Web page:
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A beginner’s guide to link accessibility

Quick summary

Links are an important part of how keyboard users navigate a web page. Some best practices include underlining links that are in the page’s content and opening links in the same tab.

Some link accessibility issues include suspicious link text, empty links, broken same-page links, and redundant links. Each of these can cause confusion for users who rely on a keyboard to navigate.


Rather watch the video? Check out our YouTube Links and Text Playlist.


Visit January Accessibility Focus: Links and Text for more articles and video resources.

How do links help accessibility?

Links are how a keyboard user navigates a web page. When a keyboard user presses the tab key, they go from link to link down the page. You could try this right now by pressing the tab key. Press shift+tab to go back up the page.

Assistive technology users can also use links to review a web page’s content. For example, a screen reader user might listen to a list of links before deciding where they want to go on the page. This screenshot shows a Mac VoiceOver screen reader’s link list for the Pope Tech homepage.

Link list includes Skip to content, Subscribe to receive accessibility tips and insights, Pope Tech, Features, Courses, Blog, Schedule a Demo, Login and more Pope Tech homepage links.

Accessible links are important because they help all types of users navigate a web page.

Let’s review link best practices that help make websites more readable for everyone, and more accessible for people with visual or cognitive disabilities.

Underline links in the body text

When there are links in the content, it needs to be clear to visual users that it’s a link and not more body text.

The best way to signify text is a link is to underline it. This quickly communicates that it’s a link.

But, it’s common for websites to stray from this standard and only use colored text for links. This can be okay if the link follows contrast accessibility and use of color accessibility guidelines for links that aren’t underlined.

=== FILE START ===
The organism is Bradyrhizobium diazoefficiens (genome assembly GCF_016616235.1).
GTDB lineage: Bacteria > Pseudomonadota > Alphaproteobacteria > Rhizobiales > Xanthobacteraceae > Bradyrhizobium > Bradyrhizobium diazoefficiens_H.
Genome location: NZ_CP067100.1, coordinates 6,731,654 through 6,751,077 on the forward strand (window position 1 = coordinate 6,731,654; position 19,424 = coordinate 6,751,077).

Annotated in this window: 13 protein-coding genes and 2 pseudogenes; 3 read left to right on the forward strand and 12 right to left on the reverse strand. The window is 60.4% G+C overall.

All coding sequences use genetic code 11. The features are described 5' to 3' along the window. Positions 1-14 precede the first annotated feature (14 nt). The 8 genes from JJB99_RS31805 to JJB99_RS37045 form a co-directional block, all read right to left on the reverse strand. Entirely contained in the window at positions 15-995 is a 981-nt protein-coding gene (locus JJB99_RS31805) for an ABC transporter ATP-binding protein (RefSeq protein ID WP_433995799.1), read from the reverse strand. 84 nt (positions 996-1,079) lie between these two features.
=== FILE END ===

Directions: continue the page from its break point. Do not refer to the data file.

Links should typically open in the same tab

People often choose to have external links open in a new tab so their users stay on their website. But, this isn’t the best user experience.

When a link is set to open in the same tab, any user can choose to open it in a new tab by right-clicking or selecting it while holding control/command. But, if the link is set to open in a new tab, that choice is taken away – the link has to open in a new tab.

The best practice is, most of the time, it’s better to have links open in the same tab.

To learn more about when links should open in the same tab vs a new tab, read How to make external links accessible.

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Now, let’s get into the common link accessibility issues.

These are 4 common link issues that are detectable by an accessibility checking tool like the WAVE extension or Pope Tech. We’ll go over each and how to fix them.

Suspicious link text

Suspicious link text means it isn’t clear where the link goes based on the linked text.

“Click here” is an example of suspicious link text. This is a problem because, as we mentioned above, some users use links to navigate a page or review the content of the page.

If none of the links have actual content in them, a user using a screen reader would just hear, “click here” or “read this,” which doesn’t help them know where the link goes or where they are on the page.